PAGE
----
Finder to get abandoned 5 million yen

Update: May, 20/2015 - 18:37
Vendor Huynh Thi Anh Hong is expected to receive the 5 million Japanese yen (roughly US$41,330) she found last year. File Photo

HCM City (VNS) — The Tan Binh district police have said there has been no dispute over the ownership of the 5 million Japanese yen (roughly US$41,330) that was found by a woman vendor last year.

After investigating the case for more than one year and urging the public to find the real owner of the abandoned money, the police said they will soon deliver the money to Huynh Thi Anh Hong, the vendor who first found it hidden inside an old loudspeaker, which she found while collecting solid waste in the city. She handed it over to the local police.

The local police had issued public statements urging the owner of the cash to show up and claim the money by April 28, or it will go to Hong.

One day before the deadline, a woman named Pham Thi Ngot showed up at the police station, claiming that the money belonged to her husband Afolayan Caleb, a South African national.

Ngot demanded that the police verify the case and return the money to her spouse.

However, the Municipal Police found that Caleb had faked several documents while living and working in HCM City from 2010 to 2013.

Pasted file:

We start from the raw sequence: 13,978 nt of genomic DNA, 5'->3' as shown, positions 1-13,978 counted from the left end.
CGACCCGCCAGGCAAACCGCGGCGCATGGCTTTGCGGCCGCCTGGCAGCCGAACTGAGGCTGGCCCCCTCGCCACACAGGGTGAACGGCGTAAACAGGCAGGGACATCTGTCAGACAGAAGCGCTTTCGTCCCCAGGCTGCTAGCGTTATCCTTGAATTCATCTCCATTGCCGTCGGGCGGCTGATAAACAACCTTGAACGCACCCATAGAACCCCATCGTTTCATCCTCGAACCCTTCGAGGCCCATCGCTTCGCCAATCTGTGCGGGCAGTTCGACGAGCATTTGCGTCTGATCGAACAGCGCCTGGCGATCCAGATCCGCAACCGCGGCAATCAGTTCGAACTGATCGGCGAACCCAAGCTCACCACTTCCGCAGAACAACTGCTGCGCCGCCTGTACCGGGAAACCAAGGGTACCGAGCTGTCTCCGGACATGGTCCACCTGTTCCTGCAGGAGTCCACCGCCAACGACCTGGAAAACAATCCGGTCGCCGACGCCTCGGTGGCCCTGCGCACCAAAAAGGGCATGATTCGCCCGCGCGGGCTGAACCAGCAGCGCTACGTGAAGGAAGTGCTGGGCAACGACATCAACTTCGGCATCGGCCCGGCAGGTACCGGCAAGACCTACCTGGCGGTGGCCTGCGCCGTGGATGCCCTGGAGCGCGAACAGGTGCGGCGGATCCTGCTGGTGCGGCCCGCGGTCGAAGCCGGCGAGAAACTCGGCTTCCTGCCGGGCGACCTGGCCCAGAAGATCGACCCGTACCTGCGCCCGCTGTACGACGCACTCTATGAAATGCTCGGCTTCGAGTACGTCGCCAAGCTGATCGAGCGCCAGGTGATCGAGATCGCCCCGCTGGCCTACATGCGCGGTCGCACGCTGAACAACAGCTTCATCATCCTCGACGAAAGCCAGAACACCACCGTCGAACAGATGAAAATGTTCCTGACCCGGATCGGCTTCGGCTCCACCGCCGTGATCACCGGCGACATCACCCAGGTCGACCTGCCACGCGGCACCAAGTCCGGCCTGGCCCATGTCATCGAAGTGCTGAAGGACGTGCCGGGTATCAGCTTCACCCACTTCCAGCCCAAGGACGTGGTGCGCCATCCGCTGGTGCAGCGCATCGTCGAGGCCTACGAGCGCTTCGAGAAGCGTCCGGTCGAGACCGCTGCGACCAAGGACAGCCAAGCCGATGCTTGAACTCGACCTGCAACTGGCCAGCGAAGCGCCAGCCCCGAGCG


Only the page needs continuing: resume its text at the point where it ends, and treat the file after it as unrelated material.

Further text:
An officer with the Tan Binh Police said they have dismissed Ngot's petition claiming the ownership of the money. He added that a consulting board will be set up to deliver the money to Hong as soon as possible, The Voice of Viet Nam reported yesterday.

Since Hong discovered the money in a wooden box on March 21 last year and handed it over to the police, legal experts and the public have been debating who should get the money, the one who found it or the state, in case its real owner never shows up.

Under Vietnamese laws, whoever finds the money becomes eligible to claim all of it, if it is classified as "ownerless".

If the money is categorised as "forgotten" or "abandoned", then the person who found it receives only a sum equal to ten months of minimum wage and 50 per cent of the exceeding value. The remainder of the amount goes to the state.

According to the vendor, the box was inside an iron box she had bought from an unidentified person for VND100,000 ($20) in late 2013.

Hong recently told a local paper that she hoped to receive all the money so that her family will be financially "less miserable," while her husband said they will give part of the money to charity. — VNS